The structural deficit of the Olympics and the World Cup: Comparing costs against revenues over time

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Version: Final published version
License: CC BY 4.0
Serval ID
serval:BIB_8FF5BB9A3A76
Type
Article: article from journal or magazin.
Collection
Publications
Institution
Title
The structural deficit of the Olympics and the World Cup: Comparing costs against revenues over time
Journal
Environment and Planning A: Economy and Space
Author(s)
Müller Martin, Gogishvili David, Wolfe Sven Daniel
ISSN
0308-518X
1472-3409
Publication state
Published
Issued date
31/05/2022
Peer-reviewed
Oui
Volume
6
Number
54
Pages
1200-1218
Language
english
Abstract
The Olympic Games and the Football World Cups are among the most expensive projects in the world. While available theoretical explanations suggest that the revenues of mega-events are overestimated and the costs underestimated, there is no comprehensive empirical study on whether costs exceed revenues. Based on a custom-built database from public sources, this article compares the revenues and costs of the Olympic Games and World Cups between 1964 and 2018 (N = 43), together totalling close to USD 70 billion in revenues and more than USD 120 billion in costs. It finds that costs exceeded revenues in most cases: more than four out of five Olympics and World Cups ran a deficit. The average return-on-investment for an event was negative (– 38%), with mean costs of USD 2.8 billion exceeding mean revenues of USD 1.7 billion per event. The 1976 Summer Olympics in Montréal, the 2014 Winter Olympics in Sochi and the 2002 World Cup in Japan/South Korea recorded the highest absolute deficits. The Summer Olympics 1984 in Los Angeles, the Winter Olympics 2010 in Vancouver and the 2018 World Cup in Russia are among the few events that posted a surplus. The article concludes that the Olympic Games and the Football World Cup suffer from a structural deficit and could not exist without external subsidies. This finding urges a re-evaluation of these events as loss-making ventures that lack financial sustainability.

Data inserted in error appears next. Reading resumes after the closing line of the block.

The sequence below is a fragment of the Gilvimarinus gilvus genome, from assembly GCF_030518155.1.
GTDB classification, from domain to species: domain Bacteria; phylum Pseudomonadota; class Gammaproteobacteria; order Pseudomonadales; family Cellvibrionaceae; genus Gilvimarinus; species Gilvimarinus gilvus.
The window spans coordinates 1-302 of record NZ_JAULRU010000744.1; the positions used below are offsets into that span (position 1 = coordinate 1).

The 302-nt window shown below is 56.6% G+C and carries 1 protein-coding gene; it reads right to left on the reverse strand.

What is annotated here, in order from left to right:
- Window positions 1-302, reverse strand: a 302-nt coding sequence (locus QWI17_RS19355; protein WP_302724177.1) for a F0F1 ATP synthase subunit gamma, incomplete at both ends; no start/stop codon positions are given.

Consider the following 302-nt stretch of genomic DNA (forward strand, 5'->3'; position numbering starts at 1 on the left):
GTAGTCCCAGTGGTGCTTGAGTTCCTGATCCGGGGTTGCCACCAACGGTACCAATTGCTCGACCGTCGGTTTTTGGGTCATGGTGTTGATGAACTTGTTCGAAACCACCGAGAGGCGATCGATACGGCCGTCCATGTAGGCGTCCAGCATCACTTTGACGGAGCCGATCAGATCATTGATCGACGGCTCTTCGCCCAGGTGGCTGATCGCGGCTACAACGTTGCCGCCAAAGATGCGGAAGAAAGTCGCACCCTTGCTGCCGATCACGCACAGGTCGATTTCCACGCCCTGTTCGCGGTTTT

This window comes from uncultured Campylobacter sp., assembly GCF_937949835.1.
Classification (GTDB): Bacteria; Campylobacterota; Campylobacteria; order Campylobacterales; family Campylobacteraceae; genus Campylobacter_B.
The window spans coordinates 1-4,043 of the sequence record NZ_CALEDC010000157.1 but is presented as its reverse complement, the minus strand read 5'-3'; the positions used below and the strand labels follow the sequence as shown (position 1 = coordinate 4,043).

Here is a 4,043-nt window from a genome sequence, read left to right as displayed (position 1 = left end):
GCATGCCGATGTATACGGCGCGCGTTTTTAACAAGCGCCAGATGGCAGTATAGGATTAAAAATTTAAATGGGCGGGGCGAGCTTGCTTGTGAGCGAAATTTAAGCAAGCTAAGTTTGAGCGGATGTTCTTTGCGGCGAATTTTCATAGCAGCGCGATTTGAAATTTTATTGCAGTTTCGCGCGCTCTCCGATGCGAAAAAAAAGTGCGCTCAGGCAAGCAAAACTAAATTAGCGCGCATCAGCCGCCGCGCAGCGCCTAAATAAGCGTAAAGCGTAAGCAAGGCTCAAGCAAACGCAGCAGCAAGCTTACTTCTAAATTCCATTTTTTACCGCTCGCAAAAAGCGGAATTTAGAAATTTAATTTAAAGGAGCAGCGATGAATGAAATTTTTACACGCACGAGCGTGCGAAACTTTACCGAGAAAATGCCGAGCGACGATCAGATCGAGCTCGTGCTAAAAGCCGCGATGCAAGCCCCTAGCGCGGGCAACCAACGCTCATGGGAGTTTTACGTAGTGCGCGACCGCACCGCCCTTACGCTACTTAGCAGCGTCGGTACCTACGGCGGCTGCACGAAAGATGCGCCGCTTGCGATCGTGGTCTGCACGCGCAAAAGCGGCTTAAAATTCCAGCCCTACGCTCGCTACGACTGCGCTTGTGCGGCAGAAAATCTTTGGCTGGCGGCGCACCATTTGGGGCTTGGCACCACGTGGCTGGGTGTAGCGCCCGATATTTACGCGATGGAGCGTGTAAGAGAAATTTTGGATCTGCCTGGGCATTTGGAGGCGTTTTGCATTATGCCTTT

Keywords
Environmental Science (miscellaneous), Geography, Planning and Development
Open Access
Yes
Funding(s)
Swiss National Science Foundation / PP00P1_172891
Create date
06/06/2022 18:48
Last modification date
02/08/2022 6:36
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